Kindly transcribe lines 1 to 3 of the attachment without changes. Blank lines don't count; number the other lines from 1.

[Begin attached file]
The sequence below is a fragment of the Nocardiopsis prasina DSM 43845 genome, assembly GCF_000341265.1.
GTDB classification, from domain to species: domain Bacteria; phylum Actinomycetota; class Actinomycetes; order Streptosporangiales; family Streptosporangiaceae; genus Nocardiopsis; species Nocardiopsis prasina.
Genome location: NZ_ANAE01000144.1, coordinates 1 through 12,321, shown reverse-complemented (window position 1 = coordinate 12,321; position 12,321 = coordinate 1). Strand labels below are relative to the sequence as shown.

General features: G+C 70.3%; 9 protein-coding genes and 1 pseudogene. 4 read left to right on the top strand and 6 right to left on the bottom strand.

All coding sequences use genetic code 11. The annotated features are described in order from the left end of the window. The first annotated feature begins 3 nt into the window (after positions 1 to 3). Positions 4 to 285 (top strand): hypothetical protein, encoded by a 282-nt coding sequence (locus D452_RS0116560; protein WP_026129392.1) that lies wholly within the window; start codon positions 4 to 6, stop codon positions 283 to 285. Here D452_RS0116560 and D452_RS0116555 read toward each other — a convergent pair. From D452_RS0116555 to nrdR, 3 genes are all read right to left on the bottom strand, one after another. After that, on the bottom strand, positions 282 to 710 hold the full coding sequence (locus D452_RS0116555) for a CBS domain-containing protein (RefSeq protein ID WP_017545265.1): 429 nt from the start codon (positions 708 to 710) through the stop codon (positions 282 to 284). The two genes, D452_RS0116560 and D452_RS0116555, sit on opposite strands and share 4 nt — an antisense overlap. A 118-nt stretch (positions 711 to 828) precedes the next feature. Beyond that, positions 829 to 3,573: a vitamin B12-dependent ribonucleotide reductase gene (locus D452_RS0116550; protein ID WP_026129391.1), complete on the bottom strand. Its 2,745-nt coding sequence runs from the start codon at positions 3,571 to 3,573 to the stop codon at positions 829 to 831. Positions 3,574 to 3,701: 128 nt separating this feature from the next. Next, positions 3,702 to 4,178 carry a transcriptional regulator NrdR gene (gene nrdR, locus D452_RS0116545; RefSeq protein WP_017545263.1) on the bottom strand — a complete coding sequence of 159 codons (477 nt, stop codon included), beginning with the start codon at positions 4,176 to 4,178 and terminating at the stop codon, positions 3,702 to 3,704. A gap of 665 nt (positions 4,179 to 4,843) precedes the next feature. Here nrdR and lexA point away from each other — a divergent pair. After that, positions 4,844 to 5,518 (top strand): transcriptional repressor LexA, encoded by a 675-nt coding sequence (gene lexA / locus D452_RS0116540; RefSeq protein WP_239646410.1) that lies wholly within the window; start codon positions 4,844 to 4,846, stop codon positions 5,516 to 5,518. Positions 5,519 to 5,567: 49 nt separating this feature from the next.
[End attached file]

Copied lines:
The sequence below is a fragment of the Nocardiopsis prasina DSM 43845 genome, assembly GCF_000341265.1.
GTDB classification, from domain to species: domain Bacteria; phylum Actinomycetota; class Actinomycetes; order Streptosporangiales; family Streptosporangiaceae; genus Nocardiopsis; species Nocardiopsis prasina.
Genome location: NZ_ANAE01000144.1, coordinates 1 through 12,321, shown reverse-complemented (window position 1 = coordinate 12,321; position 12,321 = coordinate 1). Strand labels below are relative to the sequence as shown.